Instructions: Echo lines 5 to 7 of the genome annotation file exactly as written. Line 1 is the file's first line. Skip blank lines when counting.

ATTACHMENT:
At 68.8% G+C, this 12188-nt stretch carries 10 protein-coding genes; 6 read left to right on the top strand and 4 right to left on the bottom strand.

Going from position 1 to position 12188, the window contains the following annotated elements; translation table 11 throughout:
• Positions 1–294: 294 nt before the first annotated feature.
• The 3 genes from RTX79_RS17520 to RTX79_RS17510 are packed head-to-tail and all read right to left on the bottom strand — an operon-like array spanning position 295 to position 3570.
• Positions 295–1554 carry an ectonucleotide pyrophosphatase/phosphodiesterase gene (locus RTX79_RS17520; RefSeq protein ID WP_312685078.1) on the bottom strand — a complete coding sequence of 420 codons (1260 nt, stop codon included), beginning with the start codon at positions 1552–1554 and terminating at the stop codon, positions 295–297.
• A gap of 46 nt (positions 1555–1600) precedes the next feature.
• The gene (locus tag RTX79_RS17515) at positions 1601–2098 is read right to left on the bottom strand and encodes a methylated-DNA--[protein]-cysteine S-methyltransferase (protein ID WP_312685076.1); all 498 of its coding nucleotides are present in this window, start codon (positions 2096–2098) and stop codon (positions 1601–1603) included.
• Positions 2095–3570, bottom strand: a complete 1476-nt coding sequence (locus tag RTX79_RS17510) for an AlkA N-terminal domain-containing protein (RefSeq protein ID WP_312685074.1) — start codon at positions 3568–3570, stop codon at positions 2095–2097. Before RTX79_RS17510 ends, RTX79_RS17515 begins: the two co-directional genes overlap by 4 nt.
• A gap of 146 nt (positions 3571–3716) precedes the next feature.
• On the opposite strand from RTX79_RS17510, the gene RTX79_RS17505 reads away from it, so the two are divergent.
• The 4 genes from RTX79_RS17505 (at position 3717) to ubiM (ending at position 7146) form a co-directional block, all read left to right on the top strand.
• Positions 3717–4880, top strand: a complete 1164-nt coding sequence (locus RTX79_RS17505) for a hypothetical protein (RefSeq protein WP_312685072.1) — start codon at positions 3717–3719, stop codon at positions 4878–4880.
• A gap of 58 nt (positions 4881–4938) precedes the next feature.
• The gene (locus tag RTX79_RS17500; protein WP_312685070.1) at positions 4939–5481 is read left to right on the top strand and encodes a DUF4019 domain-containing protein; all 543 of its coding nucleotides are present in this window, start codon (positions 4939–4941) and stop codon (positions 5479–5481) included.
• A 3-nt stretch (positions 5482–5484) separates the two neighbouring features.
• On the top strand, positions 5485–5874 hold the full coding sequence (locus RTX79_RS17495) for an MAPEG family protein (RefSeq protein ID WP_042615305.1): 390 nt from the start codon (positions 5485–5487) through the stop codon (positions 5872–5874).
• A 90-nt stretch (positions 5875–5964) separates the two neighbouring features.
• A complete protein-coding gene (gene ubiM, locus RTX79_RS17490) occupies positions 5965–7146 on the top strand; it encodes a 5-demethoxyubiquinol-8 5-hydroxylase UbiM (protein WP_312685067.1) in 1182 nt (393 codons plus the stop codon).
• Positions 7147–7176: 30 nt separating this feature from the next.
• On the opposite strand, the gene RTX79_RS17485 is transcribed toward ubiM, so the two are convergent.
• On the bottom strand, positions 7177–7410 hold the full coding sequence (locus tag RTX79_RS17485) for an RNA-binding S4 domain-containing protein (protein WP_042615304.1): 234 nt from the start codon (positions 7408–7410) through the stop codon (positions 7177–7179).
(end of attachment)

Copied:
• Positions 295–1554 carry an ectonucleotide pyrophosphatase/phosphodiesterase gene (locus RTX79_RS17520; RefSeq protein ID WP_312685078.1) on the bottom strand — a complete coding sequence of 420 codons (1260 nt, stop codon included), beginning with the start codon at positions 1552–1554 and terminating at the stop codon, positions 295–297.
• A gap of 46 nt (positions 1555–1600) precedes the next feature.
• The gene (locus tag RTX79_RS17515) at positions 1601–2098 is read right to left on the bottom strand and encodes a methylated-DNA--[protein]-cysteine S-methyltransferase (protein ID WP_312685076.1); all 498 of its coding nucleotides are present in this window, start codon (positions 2096–2098) and stop codon (positions 1601–1603) included.